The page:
Activity of the Academicians

Dr. Sulmasy and Prof. Akiba in the news

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Dr. Daniel Sulmasy has been named the new director of the Kennedy Institute of Ethics at Georgetown University. Dr. Sulmasy is the André Hellegers professor of Biomedical Ethics. He is a professor of medicine at the School of Medicine and holds joint appointments at the Pellegrino Center for Clinical Bioethics at Georgetown University Medical Center, the Kennedy Institute of Ethics, and the Department of philosophy in Georgetown College.

Dr. Sulmasy is a world renowned scholar and clinician in bioethics, with special attention to end-of-life decision making, informed consent for research, and spirituality in medicine.  He is the author or editor of seven books, most recently Physician assisted suicide and euthanasia: before, during, and after the Holocaust, The Healer's Calling (1997), Methods in Medical Ethics (2001; 2nd ed. 2010), The Rebirth of the Clinic (2006), A Balm for Gilead (2006), Safe Passage: A Global Spiritual Sourcebook for Care at the End of Life (2013), and Francis the Leper: Faith, Medicine, Theology, and Science (2014). He also serves as editor-in-chief of the journal Theoretical Medicine and Bioethics.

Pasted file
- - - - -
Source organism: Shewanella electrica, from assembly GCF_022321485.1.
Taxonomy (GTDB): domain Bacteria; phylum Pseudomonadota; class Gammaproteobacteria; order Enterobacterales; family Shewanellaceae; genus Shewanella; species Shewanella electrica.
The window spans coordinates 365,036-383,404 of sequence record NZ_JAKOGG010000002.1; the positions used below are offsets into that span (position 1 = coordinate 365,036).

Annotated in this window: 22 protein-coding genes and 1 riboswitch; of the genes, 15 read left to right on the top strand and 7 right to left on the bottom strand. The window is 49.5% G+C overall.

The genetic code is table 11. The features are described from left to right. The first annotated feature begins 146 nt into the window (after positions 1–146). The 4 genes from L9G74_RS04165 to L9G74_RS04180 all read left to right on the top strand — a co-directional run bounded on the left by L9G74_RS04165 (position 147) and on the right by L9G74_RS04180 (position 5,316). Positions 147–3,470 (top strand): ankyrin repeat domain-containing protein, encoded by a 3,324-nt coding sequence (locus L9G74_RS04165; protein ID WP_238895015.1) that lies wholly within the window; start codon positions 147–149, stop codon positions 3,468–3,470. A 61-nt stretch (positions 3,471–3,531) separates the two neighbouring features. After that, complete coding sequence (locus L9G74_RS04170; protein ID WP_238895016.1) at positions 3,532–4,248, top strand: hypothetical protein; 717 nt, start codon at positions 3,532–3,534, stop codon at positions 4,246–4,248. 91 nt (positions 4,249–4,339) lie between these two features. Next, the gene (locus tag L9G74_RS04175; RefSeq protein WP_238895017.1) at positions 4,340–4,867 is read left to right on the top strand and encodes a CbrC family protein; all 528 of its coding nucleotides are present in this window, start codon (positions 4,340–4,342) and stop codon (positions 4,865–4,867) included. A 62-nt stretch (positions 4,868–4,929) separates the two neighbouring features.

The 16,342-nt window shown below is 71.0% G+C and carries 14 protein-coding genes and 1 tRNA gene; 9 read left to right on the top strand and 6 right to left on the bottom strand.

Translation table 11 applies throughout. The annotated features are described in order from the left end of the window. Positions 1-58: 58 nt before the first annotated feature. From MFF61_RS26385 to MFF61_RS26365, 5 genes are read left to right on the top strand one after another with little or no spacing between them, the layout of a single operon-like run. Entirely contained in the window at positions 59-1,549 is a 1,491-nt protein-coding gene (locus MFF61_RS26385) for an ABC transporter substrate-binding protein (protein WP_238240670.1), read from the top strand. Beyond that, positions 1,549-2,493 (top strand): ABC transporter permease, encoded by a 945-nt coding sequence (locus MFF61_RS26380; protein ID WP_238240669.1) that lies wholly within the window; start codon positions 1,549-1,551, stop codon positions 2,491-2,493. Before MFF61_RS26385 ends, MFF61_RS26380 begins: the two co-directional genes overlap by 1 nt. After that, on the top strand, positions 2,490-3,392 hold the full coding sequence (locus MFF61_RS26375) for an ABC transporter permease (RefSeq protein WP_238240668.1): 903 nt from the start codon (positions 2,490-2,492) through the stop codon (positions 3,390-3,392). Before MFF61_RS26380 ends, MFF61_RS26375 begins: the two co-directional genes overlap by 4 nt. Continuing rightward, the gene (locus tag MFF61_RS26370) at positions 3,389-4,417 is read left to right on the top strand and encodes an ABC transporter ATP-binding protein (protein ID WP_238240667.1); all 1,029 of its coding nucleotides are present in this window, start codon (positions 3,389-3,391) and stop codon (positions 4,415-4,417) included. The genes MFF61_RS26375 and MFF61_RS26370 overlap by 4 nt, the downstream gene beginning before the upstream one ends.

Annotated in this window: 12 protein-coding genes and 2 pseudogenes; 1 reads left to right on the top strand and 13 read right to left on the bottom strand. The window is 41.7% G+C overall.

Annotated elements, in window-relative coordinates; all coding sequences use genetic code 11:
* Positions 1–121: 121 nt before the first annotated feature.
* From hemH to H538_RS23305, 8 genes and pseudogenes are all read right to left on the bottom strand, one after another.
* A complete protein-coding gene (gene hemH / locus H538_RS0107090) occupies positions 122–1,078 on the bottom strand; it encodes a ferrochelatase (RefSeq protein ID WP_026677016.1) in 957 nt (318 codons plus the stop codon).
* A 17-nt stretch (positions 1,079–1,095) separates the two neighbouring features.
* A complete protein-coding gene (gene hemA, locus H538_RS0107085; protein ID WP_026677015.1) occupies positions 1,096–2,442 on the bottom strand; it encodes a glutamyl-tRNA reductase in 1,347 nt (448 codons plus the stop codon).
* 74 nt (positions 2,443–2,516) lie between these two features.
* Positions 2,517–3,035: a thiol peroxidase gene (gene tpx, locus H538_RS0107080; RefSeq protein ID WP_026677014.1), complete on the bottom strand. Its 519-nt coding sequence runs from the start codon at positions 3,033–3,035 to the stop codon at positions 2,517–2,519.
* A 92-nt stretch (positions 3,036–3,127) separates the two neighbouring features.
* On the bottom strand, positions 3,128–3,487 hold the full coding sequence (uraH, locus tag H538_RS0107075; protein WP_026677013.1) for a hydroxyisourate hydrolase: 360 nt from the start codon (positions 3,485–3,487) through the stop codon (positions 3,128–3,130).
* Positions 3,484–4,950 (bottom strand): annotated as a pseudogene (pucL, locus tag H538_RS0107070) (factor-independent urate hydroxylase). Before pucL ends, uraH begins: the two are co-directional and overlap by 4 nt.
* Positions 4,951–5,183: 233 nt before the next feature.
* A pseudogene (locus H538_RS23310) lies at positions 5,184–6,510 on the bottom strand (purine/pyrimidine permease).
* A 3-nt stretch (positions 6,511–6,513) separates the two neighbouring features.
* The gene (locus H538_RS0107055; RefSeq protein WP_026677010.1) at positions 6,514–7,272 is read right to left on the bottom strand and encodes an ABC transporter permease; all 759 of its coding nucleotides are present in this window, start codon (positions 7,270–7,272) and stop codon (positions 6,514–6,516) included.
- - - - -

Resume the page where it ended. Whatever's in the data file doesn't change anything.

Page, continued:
He also serves as editor-in-chief of the journal Theoretical Medicine and Bioethics.

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Professor Etsuko Akiba (Faculty of Economics, University of Toyama – Japan), and our Academician, has translated and revised the Japanese version of the book “Global Bioethics. An Introduction”, written by Prof. Henk ten Have. “At the end of this book – writes prof. Akiba to Abp. Vincenzo Paglia, in a letter accompanying the hard copy – I have added some comments of my own, presenting the mission of the PAV to promote Global Bioethics, which is a companion of personalist bioethics, and mentioning deep concern expressed by Prof. Sadako Ogatsa (UN High Commissioner for Refugees) in 2013 for the post-World War II Japanese who do not train themselves to look at the world from an international perspective and are not good at logical thinking, which is caused by the loss of their inner core”. In the letter, again, prof. Akiba underlines some of the difficulties faced in translating some concepts and terms of Western bioethics into Japanese.